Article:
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Korea's Jodoshinshu: Lay Monk Villages in Colonial Korea (1910-1945)

CJRC Lecture Series

A lecture by Dr Hwansoo Kim (Duke University) focusing on Korea’s JōdōshinshÅ«: Lay Monk Villages in Colonial Korea (1910-1945).


A newspaper editorial from 1930s colonial Korea characterized the isolated villages of married Buddhist monks spread across the northern border between Korea and China as “the mystery of the century”. These lay monk villages (K. jaega-seung burak or Jp. zaikeso) existed from the seventeenth century until the 1960s. The males in these villages shaved their heads and had wives and children, and they ranged in number from thousands to tens of thousands at their peak. These lay monks and their families comprised the descendents of the Jurchens, an ethnic group from northern China who migrated to Korea and later mixed with Koreans.

In this presentation, based on previous scholarship and on untapped primary sources, he would like to take up two questions. First, how did these villagers come to take on a monastic identity (or, at minimum, the appellation)? Second, how should we understand the history of these communities within the context of Korean Buddhism? While scholars conventionally understanding the origin of this monastic identity as coincidental and unauthentic, he argues that Korean monks fleeing or relocating as a result of Choson Korea’s anti-Buddhist policies perhaps contributed to the formation of a monastic identity of the males in these villages. Finally, he will address how the Neo-Confucian Choson dynasty, imperial Japan, and North Korean authorities politicized these communities for their own purposes. These lay monk communities were an unusual manifestation of Korean Buddhism and as such force us to consider what, and who, defines Korean Buddhism and monastic.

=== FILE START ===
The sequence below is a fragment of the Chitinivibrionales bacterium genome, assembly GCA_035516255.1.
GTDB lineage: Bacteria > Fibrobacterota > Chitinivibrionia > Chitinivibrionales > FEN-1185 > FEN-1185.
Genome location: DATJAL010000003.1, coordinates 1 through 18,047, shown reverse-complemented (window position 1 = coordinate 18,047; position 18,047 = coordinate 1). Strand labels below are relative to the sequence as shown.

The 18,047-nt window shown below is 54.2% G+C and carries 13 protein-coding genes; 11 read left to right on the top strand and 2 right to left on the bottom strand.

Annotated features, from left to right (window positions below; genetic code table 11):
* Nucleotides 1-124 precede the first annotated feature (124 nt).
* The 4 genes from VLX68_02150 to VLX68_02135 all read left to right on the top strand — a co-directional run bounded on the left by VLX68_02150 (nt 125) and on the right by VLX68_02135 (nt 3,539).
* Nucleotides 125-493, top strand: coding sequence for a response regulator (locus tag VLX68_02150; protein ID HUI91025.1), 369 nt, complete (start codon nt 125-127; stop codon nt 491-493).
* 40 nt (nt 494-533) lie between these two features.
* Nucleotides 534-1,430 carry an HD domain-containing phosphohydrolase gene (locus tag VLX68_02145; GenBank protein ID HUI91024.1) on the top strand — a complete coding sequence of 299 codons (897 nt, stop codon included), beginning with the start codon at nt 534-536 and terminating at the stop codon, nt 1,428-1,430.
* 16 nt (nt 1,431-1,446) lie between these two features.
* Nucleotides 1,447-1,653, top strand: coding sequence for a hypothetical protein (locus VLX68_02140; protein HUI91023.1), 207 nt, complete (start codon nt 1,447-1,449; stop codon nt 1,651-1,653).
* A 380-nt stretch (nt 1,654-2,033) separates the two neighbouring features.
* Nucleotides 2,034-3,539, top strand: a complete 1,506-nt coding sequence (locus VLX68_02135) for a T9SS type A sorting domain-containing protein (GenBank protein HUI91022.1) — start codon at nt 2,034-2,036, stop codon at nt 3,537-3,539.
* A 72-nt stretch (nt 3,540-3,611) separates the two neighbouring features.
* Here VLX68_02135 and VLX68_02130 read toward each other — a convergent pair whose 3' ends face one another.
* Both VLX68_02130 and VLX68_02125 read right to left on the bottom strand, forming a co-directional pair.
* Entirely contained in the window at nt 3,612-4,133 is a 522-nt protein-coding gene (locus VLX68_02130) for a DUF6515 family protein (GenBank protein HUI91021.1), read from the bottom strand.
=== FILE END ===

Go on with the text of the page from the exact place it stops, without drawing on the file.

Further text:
Hwansoo Kim
, Duke University

Hwansoo Kim is an assistant professor at Duke University in the field of Korean Buddhism and culture with the departments of Religion and Asian & Middle Eastern Studies. He received his doctorate from Harvard University in 2007, followed by a post-doctoral appointment with the Harvard Reischauer Institute. He then taught Japanese religions as an assistant professor at the University of Arizona. Kim’s most recent article is “A Buddhist Christmas: The Buddha’s Birthday Festival in Colonial Korea (1928–1945).” He is the author of Empire of the Dharma: Korean and Japanese Buddhism, 1877–1912 (Harvard Asia Press, 2012).

More details about him at

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